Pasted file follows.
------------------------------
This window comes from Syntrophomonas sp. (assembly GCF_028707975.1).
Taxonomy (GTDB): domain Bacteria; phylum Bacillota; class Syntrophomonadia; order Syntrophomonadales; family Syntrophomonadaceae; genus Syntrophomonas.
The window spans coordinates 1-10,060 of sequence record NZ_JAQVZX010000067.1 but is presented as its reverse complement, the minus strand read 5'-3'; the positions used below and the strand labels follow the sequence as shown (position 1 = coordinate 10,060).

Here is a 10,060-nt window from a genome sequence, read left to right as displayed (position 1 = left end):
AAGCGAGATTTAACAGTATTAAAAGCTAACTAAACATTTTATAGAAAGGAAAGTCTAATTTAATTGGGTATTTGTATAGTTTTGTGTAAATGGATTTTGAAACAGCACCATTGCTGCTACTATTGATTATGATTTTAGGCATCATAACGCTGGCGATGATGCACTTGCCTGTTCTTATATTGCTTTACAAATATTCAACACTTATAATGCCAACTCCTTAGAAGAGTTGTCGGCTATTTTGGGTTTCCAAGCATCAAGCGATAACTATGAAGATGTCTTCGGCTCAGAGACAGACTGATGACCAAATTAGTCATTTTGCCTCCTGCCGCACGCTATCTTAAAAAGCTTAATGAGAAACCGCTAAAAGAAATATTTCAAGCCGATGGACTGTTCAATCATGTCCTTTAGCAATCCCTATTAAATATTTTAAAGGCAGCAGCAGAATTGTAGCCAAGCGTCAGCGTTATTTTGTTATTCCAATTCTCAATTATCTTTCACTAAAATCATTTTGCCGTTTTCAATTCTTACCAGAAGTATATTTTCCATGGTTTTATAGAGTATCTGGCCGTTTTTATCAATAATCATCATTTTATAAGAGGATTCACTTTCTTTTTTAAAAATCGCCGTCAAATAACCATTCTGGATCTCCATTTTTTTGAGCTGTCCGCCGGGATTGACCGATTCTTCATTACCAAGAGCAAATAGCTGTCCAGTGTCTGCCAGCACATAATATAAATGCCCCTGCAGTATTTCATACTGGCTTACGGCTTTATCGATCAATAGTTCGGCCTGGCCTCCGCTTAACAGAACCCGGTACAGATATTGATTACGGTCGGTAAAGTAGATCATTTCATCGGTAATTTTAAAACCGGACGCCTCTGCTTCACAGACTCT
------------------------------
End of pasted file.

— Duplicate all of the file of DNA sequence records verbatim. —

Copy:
This window comes from Syntrophomonas sp. (assembly GCF_028707975.1).
Taxonomy (GTDB): domain Bacteria; phylum Bacillota; class Syntrophomonadia; order Syntrophomonadales; family Syntrophomonadaceae; genus Syntrophomonas.
The window spans coordinates 1-10,060 of sequence record NZ_JAQVZX010000067.1 but is presented as its reverse complement, the minus strand read 5'-3'; the positions used below and the strand labels follow the sequence as shown (position 1 = coordinate 10,060).

Here is a 10,060-nt window from a genome sequence, read left to right as displayed (position 1 = left end):
AAGCGAGATTTAACAGTATTAAAAGCTAACTAAACATTTTATAGAAAGGAAAGTCTAATTTAATTGGGTATTTGTATAGTTTTGTGTAAATGGATTTTGAAACAGCACCATTGCTGCTACTATTGATTATGATTTTAGGCATCATAACGCTGGCGATGATGCACTTGCCTGTTCTTATATTGCTTTACAAATATTCAACACTTATAATGCCAACTCCTTAGAAGAGTTGTCGGCTATTTTGGGTTTCCAAGCATCAAGCGATAACTATGAAGATGTCTTCGGCTCAGAGACAGACTGATGACCAAATTAGTCATTTTGCCTCCTGCCGCACGCTATCTTAAAAAGCTTAATGAGAAACCGCTAAAAGAAATATTTCAAGCCGATGGACTGTTCAATCATGTCCTTTAGCAATCCCTATTAAATATTTTAAAGGCAGCAGCAGAATTGTAGCCAAGCGTCAGCGTTATTTTGTTATTCCAATTCTCAATTATCTTTCACTAAAATCATTTTGCCGTTTTCAATTCTTACCAGAAGTATATTTTCCATGGTTTTATAGAGTATCTGGCCGTTTTTATCAATAATCATCATTTTATAAGAGGATTCACTTTCTTTTTTAAAAATCGCCGTCAAATAACCATTCTGGATCTCCATTTTTTTGAGCTGTCCGCCGGGATTGACCGATTCTTCATTACCAAGAGCAAATAGCTGTCCAGTGTCTGCCAGCACATAATATAAATGCCCCTGCAGTATTTCATACTGGCTTACGGCTTTATCGATCAATAGTTCGGCCTGGCCTCCGCTTAACAGAACCCGGTACAGATATTGATTACGGTCGGTAAAGTAGATCATTTCATCGGTAATTTTAAAACCGGACGCCTCTGCTTCACAGACTCT